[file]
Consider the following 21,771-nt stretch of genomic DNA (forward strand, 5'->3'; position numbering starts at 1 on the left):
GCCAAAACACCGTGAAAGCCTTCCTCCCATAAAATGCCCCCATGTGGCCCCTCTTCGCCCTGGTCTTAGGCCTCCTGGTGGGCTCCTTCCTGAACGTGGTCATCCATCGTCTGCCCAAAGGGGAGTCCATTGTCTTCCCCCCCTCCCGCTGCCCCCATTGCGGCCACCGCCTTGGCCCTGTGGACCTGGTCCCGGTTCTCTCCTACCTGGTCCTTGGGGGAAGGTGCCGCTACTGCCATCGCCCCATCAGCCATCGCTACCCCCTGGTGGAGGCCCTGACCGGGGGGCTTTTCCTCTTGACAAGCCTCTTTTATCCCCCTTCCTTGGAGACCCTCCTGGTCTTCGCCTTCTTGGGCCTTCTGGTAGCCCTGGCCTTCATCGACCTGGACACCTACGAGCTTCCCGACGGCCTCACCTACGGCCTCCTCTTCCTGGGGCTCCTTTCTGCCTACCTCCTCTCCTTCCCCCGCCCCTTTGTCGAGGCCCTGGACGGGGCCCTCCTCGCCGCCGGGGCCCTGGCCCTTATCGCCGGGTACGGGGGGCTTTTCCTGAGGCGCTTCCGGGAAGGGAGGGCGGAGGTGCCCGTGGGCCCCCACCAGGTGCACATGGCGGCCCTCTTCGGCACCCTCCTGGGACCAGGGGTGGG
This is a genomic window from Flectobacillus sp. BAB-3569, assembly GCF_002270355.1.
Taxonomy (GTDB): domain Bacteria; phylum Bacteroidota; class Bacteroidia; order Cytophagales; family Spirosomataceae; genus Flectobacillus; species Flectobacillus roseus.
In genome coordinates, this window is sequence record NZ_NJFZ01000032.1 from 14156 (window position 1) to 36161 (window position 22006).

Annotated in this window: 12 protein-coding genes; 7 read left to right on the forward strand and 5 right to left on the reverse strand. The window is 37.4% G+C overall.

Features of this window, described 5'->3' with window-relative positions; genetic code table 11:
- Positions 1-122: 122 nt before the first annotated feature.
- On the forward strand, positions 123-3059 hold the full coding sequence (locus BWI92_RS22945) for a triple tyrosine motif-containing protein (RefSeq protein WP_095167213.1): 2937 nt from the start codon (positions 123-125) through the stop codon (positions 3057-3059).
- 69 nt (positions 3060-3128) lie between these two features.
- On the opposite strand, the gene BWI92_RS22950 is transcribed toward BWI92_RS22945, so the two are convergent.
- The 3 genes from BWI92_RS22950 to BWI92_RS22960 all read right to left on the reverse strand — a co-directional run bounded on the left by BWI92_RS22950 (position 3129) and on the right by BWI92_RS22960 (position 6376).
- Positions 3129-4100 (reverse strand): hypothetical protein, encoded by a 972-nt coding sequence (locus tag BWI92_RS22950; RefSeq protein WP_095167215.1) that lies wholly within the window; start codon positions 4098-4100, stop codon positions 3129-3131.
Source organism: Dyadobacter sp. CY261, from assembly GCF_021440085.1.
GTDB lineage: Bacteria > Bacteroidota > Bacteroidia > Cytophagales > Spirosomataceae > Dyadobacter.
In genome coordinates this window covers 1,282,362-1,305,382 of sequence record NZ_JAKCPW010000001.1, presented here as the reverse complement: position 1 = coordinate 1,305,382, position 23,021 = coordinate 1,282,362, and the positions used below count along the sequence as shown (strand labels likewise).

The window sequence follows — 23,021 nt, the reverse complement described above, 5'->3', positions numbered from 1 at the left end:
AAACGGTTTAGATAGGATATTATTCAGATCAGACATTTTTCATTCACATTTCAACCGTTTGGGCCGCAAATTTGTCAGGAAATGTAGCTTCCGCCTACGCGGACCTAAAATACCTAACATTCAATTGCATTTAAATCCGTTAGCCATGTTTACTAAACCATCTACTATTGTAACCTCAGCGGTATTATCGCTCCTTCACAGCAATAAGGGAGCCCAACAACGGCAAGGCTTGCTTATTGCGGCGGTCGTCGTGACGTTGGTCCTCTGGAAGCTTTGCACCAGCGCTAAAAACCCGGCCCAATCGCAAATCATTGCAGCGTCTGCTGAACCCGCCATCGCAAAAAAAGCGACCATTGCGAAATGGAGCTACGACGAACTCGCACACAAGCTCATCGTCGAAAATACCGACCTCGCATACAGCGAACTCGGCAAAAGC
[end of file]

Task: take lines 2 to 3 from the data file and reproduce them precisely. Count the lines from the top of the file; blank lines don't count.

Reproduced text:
GCCAAAACACCGTGAAAGCCTTCCTCCCATAAAATGCCCCCATGTGGCCCCTCTTCGCCCTGGTCTTAGGCCTCCTGGTGGGCTCCTTCCTGAACGTGGTCATCCATCGTCTGCCCAAAGGGGAGTCCATTGTCTTCCCCCCCTCCCGCTGCCCCCATTGCGGCCACCGCCTTGGCCCTGTGGACCTGGTCCCGGTTCTCTCCTACCTGGTCCTTGGGGGAAGGTGCCGCTACTGCCATCGCCCCATCAGCCATCGCTACCCCCTGGTGGAGGCCCTGACCGGGGGGCTTTTCCTCTTGACAAGCCTCTTTTATCCCCCTTCCTTGGAGACCCTCCTGGTCTTCGCCTTCTTGGGCCTTCTGGTAGCCCTGGCCTTCATCGACCTGGACACCTACGAGCTTCCCGACGGCCTCACCTACGGCCTCCTCTTCCTGGGGCTCCTTTCTGCCTACCTCCTCTCCTTCCCCCGCCCCTTTGTCGAGGCCCTGGACGGGGCCCTCCTCGCCGCCGGGGCCCTGGCCCTTATCGCCGGGTACGGGGGGCTTTTCCTGAGGCGCTTCCGGGAAGGGAGGGCGGAGGTGCCCGTGGGCCCCCACCAGGTGCACATGGCGGCCCTCTTCGGCACCCTCCTGGGACCAGGGGTGGG
This is a genomic window from Flectobacillus sp. BAB-3569, assembly GCF_002270355.1.